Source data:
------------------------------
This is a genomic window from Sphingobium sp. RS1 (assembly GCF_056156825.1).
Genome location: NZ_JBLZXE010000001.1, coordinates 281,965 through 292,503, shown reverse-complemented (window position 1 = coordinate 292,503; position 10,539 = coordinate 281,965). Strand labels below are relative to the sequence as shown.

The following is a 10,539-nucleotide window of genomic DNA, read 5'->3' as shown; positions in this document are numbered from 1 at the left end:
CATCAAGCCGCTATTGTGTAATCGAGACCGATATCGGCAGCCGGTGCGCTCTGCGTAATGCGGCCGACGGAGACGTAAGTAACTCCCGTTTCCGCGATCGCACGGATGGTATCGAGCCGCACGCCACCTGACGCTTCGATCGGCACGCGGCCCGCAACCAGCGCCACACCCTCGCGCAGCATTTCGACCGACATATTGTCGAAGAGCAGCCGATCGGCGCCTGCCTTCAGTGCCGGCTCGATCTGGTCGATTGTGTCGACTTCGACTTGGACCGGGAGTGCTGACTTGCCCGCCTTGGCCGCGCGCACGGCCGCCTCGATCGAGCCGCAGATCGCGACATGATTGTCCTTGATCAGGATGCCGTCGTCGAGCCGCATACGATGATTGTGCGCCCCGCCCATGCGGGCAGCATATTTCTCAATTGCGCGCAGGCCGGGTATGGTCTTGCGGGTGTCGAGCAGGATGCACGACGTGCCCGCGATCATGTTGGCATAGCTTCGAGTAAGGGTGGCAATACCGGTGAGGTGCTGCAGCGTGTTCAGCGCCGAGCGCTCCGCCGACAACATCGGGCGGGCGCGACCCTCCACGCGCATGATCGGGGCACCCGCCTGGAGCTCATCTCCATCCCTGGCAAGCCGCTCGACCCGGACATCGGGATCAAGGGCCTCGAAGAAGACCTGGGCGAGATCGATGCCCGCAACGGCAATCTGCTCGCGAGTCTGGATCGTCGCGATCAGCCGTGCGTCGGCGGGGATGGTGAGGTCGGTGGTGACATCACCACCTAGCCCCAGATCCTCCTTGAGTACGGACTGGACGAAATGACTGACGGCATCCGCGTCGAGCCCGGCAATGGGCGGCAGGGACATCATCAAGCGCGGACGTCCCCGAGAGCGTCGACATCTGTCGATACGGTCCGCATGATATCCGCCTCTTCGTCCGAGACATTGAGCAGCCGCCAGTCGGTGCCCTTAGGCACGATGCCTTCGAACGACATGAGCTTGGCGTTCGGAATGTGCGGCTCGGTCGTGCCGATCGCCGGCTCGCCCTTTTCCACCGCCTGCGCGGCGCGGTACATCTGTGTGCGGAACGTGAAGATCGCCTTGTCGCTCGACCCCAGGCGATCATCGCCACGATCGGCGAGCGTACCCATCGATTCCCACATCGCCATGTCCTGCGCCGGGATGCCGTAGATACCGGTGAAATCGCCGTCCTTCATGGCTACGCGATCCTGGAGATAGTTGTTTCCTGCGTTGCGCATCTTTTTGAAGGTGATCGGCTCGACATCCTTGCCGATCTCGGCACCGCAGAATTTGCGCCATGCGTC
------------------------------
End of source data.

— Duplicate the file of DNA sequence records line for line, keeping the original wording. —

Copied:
This is a genomic window from Sphingobium sp. RS1 (assembly GCF_056156825.1).
Genome location: NZ_JBLZXE010000001.1, coordinates 281,965 through 292,503, shown reverse-complemented (window position 1 = coordinate 292,503; position 10,539 = coordinate 281,965). Strand labels below are relative to the sequence as shown.

The following is a 10,539-nucleotide window of genomic DNA, read 5'->3' as shown; positions in this document are numbered from 1 at the left end:
CATCAAGCCGCTATTGTGTAATCGAGACCGATATCGGCAGCCGGTGCGCTCTGCGTAATGCGGCCGACGGAGACGTAAGTAACTCCCGTTTCCGCGATCGCACGGATGGTATCGAGCCGCACGCCACCTGACGCTTCGATCGGCACGCGGCCCGCAACCAGCGCCACACCCTCGCGCAGCATTTCGACCGACATATTGTCGAAGAGCAGCCGATCGGCGCCTGCCTTCAGTGCCGGCTCGATCTGGTCGATTGTGTCGACTTCGACTTGGACCGGGAGTGCTGACTTGCCCGCCTTGGCCGCGCGCACGGCCGCCTCGATCGAGCCGCAGATCGCGACATGATTGTCCTTGATCAGGATGCCGTCGTCGAGCCGCATACGATGATTGTGCGCCCCGCCCATGCGGGCAGCATATTTCTCAATTGCGCGCAGGCCGGGTATGGTCTTGCGGGTGTCGAGCAGGATGCACGACGTGCCCGCGATCATGTTGGCATAGCTTCGAGTAAGGGTGGCAATACCGGTGAGGTGCTGCAGCGTGTTCAGCGCCGAGCGCTCCGCCGACAACATCGGGCGGGCGCGACCCTCCACGCGCATGATCGGGGCACCCGCCTGGAGCTCATCTCCATCCCTGGCAAGCCGCTCGACCCGGACATCGGGATCAAGGGCCTCGAAGAAGACCTGGGCGAGATCGATGCCCGCAACGGCAATCTGCTCGCGAGTCTGGATCGTCGCGATCAGCCGTGCGTCGGCGGGGATGGTGAGGTCGGTGGTGACATCACCACCTAGCCCCAGATCCTCCTTGAGTACGGACTGGACGAAATGACTGACGGCATCCGCGTCGAGCCCGGCAATGGGCGGCAGGGACATCATCAAGCGCGGACGTCCCCGAGAGCGTCGACATCTGTCGATACGGTCCGCATGATATCCGCCTCTTCGTCCGAGACATTGAGCAGCCGCCAGTCGGTGCCCTTAGGCACGATGCCTTCGAACGACATGAGCTTGGCGTTCGGAATGTGCGGCTCGGTCGTGCCGATCGCCGGCTCGCCCTTTTCCACCGCCTGCGCGGCGCGGTACATCTGTGTGCGGAACGTGAAGATCGCCTTGTCGCTCGACCCCAGGCGATCATCGCCACGATCGGCGAGCGTACCCATCGATTCCCACATCGCCATGTCCTGCGCCGGGATGCCGTAGATACCGGTGAAATCGCCGTCCTTCATGGCTACGCGATCCTGGAGATAGTTGTTTCCTGCGTTGCGCATCTTTTTGAAGGTGATCGGCTCGACATCCTTGCCGATCTCGGCACCGCAGAATTTGCGCCATGCGTC